Kind of Blue 

Sean Kelly’s new CD captures two years of musical memories

Fusing blues, jazz, folk, and funk, Live at Sean Kelly’s Vol. 1 aims to capture the essence of the live performance at one of downtown’s watering holes. Released the first of this month, this 12-track collection features local and visiting acts performing live within the 3,000 square foot confines of Sean Kelly’s.

Proprietor Kelly Leary never assumed the acoustics of his bar were optimal for recording live acts, but he saw an opportunity, he says, and he has been pleased with the final product. What began as a fundraising idea for Sunday night Celtic sessions has resulted in the packaging of a live musical experience. And if the first one is well-received, he notes, this may just be the first of many Sean Kelly’s releases.

Bluesy guitar, dual vocals and impressive blues harp performances comprise the take-off track, with local band Swizzle Grit (who have no prior recordings) covering the Rolling Stones’ “Spider and the Fly.” With “You Gotta Move,” Great Falls grade school teacher Erik “Fingers” Ray (also with no prior recordings) lends his Mississippi Delta blues and solo performing skills to boot. And Coloradan Ben Stevens fingerpicks “Let’s Get Together,” which bears resemblance to the guitar and vocal work of Hot Tuna’s Jorma Kaukonen.

Numerous lyrics-free jazz numbers accentuate the mood and make up a majority of the CD’s 70 minutes. Robert Walter’s 20th Congress present a sophisticated mixture of horns, guitar, drums and keyboards, marked by improvisational jams and psychedelic synthesizer work. A melange of rhapsodic percussion, rhythmic bass and distortion-pedal guitar highlights the Golden Garden Trio’s nine-minute effort in “Garden Jam,” making for some of the best jazz on the disc. Driftopia, a former Missoula band that have since moved on to Seattle, present the most out-of-control funk jam of the collection. Well-versed musical gurus will make the connection between Driftopia’s “Drifting Funk” track and the Beastie Boy’s instrumental “In 3’s” from their 1996 release, “TheInSoundfromWayOut.”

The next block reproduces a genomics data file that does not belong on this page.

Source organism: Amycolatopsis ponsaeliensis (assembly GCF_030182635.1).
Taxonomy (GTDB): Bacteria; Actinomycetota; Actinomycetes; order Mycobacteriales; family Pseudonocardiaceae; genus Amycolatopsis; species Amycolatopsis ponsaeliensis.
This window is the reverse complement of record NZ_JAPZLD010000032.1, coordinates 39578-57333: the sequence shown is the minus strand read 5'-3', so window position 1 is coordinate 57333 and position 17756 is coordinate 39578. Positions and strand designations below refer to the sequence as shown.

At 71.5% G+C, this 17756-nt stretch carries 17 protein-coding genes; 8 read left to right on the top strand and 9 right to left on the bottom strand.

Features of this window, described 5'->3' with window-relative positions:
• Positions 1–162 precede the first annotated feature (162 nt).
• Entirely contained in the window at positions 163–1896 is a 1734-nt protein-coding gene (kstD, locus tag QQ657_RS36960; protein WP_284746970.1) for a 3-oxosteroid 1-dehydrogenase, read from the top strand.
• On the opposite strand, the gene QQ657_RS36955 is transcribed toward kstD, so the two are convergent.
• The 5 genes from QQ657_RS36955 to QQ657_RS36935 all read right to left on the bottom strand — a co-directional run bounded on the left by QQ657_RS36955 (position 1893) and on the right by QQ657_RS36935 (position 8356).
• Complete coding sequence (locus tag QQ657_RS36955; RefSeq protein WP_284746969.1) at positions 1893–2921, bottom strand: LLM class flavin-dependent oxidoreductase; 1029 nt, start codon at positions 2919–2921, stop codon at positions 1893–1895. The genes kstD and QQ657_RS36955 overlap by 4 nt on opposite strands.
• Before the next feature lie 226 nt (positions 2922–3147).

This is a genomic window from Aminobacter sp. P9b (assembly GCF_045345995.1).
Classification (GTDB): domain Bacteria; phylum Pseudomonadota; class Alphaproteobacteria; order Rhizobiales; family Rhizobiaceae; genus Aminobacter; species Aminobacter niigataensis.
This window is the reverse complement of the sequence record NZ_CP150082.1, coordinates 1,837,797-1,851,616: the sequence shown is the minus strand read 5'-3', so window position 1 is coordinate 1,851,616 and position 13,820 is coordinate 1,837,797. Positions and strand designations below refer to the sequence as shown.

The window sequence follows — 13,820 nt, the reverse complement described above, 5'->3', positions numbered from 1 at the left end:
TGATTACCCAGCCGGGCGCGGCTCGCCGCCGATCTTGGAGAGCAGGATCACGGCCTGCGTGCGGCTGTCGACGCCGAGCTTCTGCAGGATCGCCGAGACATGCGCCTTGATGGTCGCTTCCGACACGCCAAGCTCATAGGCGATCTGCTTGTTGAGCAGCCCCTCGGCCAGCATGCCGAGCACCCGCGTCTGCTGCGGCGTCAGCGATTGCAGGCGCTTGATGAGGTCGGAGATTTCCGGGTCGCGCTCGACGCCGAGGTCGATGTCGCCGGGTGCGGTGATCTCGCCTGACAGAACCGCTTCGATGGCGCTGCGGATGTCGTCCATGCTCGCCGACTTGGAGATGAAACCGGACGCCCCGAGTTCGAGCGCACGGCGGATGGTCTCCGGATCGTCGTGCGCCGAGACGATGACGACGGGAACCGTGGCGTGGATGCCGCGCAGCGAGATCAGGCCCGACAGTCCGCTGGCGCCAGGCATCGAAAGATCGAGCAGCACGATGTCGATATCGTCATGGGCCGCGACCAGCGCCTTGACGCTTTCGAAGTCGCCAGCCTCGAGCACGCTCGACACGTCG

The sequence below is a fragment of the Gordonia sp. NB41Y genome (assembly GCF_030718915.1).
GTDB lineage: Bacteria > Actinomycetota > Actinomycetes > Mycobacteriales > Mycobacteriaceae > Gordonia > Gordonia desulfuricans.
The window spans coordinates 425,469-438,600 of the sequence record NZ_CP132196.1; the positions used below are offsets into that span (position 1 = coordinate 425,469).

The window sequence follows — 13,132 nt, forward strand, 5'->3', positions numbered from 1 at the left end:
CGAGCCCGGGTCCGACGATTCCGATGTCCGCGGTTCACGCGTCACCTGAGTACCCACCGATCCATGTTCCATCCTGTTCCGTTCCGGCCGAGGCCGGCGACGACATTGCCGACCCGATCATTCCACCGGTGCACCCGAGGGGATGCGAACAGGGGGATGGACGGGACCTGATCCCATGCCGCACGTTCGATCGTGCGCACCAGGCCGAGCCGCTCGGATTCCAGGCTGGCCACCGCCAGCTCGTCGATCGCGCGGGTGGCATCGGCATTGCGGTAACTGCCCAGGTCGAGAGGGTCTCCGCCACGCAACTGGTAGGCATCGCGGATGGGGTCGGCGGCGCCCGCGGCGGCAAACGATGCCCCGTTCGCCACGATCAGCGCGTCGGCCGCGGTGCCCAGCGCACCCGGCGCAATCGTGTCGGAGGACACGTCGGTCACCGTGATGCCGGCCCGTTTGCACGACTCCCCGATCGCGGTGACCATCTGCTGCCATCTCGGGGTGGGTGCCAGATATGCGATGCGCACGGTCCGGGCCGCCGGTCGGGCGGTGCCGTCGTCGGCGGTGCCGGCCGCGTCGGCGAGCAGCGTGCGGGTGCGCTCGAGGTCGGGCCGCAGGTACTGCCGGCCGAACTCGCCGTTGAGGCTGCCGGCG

The strongest musical offering comes from Andre Floyd—who is also the disc’s producer—with Mood Iguana. Although the vocals come across as muffled, the music is vibrant and uplifting. “How Long Blues” gives the listener a dose of live art via David Griffith’s mandolin and the band’s unpredictable synergy.

Some will find the clanging of beer bottles and other background clatter a testament to the live experience that this CD manages to snare. But it also tends to slight some of the performances, with the crowd’s minimal applause and booze-fuelled hollering casting a taint on some of the tracks. Still, Live at Sean Kelly’s succeeds in capturing many of the pub’s musical memories on disc. It salutes the hard work of local bands at their finest, while giving them exposure with their first recordings.

Overall, the diversity of music—blues, jazz, folk, bluegrass—avoids the common hazard of coming across as confused and identity-starved. Rather, as producer Andre Floyd comments, it attempts to “open a door between the various genres. Those not really attached to jazz will be pleased, due to the arrangement of the various tracks. It’s a folk album for blues/jazz fans.”
Live at Sean Kelly’s Vol. 1 is now on sale at a music store near you.

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